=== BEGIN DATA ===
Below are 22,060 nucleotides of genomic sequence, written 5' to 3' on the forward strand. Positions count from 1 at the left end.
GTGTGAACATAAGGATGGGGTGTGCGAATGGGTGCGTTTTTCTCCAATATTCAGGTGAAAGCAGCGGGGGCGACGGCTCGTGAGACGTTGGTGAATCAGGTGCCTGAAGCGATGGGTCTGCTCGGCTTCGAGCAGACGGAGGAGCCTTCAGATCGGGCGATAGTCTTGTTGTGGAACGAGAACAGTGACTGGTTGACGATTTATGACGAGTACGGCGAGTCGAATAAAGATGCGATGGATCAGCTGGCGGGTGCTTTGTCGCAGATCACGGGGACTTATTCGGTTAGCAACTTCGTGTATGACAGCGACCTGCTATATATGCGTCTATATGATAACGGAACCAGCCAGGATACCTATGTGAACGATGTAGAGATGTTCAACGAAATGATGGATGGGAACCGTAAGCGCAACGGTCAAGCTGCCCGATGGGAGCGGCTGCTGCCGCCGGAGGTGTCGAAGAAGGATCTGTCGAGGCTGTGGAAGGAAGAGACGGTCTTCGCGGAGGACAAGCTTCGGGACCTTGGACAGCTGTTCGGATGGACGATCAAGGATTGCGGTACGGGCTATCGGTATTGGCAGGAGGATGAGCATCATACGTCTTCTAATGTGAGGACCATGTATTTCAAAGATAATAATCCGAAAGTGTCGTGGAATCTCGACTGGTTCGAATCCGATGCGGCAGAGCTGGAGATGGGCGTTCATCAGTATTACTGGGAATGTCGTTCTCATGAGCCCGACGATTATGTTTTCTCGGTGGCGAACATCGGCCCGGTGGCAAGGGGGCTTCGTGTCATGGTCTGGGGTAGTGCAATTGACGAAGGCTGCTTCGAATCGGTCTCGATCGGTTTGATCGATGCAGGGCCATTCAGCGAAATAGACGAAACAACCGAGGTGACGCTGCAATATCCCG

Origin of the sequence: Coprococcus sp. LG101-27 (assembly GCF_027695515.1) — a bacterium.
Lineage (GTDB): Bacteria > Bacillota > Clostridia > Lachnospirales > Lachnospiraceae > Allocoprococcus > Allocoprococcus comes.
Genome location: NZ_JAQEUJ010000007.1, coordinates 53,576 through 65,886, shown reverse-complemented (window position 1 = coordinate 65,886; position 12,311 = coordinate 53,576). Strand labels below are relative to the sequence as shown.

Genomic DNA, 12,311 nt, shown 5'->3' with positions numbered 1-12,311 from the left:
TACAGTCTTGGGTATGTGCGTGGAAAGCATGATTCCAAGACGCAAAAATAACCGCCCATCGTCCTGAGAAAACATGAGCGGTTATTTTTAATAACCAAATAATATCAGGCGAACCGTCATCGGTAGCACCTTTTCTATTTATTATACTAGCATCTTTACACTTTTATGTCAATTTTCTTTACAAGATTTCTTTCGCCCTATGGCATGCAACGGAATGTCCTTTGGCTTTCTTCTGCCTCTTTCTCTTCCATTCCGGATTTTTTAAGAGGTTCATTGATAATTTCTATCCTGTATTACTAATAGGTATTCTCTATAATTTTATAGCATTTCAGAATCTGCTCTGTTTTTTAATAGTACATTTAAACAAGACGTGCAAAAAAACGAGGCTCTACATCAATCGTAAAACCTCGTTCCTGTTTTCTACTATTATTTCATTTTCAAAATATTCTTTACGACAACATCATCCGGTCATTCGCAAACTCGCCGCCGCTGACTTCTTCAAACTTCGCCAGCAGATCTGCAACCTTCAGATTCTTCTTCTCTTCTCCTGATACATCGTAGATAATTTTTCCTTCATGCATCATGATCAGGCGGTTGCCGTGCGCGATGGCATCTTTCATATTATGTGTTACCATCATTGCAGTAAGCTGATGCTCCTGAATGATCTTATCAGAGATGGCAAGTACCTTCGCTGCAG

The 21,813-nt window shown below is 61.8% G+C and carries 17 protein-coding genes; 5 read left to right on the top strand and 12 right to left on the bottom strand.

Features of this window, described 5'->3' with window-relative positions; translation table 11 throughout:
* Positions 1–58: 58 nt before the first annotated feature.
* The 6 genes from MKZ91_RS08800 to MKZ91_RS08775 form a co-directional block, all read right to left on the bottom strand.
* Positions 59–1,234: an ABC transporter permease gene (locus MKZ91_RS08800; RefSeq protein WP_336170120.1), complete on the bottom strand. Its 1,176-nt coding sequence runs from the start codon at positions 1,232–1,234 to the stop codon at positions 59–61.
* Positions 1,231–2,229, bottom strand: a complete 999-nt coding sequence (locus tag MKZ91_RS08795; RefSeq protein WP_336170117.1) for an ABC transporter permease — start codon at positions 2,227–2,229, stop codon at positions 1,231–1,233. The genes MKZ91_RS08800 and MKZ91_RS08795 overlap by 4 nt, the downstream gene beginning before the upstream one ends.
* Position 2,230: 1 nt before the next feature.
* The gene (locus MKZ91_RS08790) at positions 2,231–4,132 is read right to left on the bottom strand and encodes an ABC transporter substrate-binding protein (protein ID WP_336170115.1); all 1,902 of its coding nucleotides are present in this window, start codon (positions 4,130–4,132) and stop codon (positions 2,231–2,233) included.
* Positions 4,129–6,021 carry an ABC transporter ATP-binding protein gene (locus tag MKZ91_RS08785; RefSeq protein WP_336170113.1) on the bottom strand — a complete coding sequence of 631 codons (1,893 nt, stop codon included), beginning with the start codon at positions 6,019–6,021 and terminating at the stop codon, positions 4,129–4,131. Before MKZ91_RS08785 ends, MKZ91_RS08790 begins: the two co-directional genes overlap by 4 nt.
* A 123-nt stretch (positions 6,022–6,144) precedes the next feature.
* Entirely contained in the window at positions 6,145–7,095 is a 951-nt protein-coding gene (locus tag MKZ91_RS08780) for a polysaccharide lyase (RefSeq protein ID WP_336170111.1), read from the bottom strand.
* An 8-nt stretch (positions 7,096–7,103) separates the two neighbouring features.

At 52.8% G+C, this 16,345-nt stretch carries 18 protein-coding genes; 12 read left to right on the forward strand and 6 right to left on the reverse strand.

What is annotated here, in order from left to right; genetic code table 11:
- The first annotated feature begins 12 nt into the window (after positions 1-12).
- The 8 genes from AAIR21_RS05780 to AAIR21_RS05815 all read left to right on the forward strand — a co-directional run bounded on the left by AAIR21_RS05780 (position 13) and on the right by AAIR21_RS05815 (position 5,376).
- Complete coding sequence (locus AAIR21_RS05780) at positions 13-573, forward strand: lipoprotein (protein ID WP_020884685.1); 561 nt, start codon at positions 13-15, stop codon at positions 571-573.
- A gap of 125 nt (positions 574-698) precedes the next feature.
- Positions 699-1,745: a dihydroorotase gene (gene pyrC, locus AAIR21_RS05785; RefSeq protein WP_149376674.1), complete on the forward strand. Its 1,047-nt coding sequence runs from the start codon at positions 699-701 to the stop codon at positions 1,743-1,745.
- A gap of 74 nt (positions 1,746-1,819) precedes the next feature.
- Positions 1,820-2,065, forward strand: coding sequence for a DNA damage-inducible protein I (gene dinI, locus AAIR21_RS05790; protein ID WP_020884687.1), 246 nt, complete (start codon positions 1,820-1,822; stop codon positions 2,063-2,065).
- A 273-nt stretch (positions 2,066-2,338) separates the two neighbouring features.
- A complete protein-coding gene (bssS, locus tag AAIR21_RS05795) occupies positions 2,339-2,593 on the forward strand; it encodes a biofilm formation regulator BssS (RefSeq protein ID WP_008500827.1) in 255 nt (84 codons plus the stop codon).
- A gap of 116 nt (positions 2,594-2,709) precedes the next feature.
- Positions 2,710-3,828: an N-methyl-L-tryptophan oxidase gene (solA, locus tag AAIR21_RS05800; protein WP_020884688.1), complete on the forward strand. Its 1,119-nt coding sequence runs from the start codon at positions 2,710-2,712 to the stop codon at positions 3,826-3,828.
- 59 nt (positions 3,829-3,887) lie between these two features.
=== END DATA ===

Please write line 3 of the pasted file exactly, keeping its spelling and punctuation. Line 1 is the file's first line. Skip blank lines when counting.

Origin of the sequence: Coprococcus sp. LG101-27 (assembly GCF_027695515.1) — a bacterium.